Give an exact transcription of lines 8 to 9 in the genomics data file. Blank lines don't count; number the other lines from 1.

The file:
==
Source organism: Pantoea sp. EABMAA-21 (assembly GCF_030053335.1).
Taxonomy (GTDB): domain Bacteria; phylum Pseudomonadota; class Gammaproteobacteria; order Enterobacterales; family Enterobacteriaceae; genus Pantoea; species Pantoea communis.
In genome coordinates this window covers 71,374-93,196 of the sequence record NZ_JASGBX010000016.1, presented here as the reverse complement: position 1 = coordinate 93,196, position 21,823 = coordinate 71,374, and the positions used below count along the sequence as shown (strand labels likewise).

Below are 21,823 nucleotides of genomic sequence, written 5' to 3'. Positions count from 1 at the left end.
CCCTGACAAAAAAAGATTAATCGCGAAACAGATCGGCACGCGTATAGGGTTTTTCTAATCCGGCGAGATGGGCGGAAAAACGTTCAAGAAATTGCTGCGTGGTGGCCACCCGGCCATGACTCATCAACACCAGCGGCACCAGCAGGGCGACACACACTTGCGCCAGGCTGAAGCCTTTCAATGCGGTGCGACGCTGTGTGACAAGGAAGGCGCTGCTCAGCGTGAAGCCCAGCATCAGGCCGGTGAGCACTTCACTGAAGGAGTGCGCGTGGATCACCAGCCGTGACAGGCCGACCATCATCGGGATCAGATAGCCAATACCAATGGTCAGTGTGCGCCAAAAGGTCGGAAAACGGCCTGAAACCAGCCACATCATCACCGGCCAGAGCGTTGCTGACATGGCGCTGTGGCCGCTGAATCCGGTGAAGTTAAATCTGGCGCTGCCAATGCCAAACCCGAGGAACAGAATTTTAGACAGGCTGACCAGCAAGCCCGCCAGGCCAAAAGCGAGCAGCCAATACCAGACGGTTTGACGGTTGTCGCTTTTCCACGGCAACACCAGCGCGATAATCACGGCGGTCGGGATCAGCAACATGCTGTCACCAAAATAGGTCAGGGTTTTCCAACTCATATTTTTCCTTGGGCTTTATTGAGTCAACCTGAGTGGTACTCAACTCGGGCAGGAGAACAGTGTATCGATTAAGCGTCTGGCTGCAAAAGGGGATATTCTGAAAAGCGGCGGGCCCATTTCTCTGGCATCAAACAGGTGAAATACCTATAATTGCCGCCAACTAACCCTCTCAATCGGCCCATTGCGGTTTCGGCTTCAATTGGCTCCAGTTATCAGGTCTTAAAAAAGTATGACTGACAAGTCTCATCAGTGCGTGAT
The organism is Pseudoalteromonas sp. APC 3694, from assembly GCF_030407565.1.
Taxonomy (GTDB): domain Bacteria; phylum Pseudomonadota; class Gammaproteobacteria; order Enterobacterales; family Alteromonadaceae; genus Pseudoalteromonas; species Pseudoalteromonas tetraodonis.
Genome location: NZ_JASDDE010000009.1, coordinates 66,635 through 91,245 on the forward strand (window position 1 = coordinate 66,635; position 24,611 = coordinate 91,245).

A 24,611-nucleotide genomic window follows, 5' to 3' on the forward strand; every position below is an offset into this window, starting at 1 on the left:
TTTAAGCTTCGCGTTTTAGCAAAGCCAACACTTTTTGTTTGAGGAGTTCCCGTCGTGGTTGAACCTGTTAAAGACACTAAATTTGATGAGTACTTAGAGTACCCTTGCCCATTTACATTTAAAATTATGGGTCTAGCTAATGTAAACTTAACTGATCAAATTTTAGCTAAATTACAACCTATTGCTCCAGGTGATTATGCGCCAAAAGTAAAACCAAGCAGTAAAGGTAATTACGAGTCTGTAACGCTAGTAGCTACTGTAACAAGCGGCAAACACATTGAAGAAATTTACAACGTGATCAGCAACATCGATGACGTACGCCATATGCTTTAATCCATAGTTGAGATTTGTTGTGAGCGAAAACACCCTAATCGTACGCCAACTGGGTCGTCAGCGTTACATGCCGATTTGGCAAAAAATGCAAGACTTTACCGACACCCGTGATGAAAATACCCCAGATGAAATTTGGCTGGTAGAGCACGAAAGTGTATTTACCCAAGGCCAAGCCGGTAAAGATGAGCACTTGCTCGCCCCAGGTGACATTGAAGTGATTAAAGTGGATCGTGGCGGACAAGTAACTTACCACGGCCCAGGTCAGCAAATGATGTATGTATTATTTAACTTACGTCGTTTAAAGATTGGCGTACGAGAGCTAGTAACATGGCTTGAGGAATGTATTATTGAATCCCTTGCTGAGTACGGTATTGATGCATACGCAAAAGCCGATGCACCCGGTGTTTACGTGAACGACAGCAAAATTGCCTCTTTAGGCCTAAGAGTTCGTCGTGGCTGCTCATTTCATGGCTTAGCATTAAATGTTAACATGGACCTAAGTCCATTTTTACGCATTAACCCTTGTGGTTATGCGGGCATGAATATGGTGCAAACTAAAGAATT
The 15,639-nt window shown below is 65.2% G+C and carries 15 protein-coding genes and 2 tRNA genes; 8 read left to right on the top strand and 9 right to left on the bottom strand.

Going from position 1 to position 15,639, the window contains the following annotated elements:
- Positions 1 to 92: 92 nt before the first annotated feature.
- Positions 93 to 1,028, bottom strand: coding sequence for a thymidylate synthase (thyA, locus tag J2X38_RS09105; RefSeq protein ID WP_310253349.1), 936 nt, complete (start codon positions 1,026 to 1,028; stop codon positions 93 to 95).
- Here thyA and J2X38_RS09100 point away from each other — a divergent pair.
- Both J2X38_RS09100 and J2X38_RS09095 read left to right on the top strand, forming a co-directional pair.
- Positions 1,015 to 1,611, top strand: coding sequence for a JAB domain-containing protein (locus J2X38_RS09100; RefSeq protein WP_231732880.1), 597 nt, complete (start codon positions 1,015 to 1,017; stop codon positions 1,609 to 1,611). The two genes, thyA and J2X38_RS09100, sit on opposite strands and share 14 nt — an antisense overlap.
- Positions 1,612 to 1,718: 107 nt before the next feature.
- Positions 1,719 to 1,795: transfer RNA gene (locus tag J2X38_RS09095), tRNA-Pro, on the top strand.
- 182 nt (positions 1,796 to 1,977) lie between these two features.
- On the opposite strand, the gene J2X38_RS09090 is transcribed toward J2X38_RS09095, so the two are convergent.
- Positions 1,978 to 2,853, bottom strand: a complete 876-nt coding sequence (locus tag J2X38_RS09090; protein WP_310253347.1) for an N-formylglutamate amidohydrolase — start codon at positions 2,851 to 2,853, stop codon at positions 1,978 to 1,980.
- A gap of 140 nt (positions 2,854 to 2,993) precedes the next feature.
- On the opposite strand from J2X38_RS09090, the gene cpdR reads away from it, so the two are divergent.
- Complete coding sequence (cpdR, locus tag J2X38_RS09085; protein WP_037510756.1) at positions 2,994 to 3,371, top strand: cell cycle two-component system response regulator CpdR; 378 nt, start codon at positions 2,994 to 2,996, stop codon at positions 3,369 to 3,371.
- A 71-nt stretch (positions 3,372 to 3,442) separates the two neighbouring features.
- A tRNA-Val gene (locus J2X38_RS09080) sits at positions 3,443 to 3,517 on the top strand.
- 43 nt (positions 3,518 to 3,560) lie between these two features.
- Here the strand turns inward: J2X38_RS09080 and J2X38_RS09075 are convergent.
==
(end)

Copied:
Genome location: NZ_JASDDE010000009.1, coordinates 66,635 through 91,245 on the forward strand (window position 1 = coordinate 66,635; position 24,611 = coordinate 91,245).

A 24,611-nucleotide genomic window follows, 5' to 3' on the forward strand; every position below is an offset into this window, starting at 1 on the left: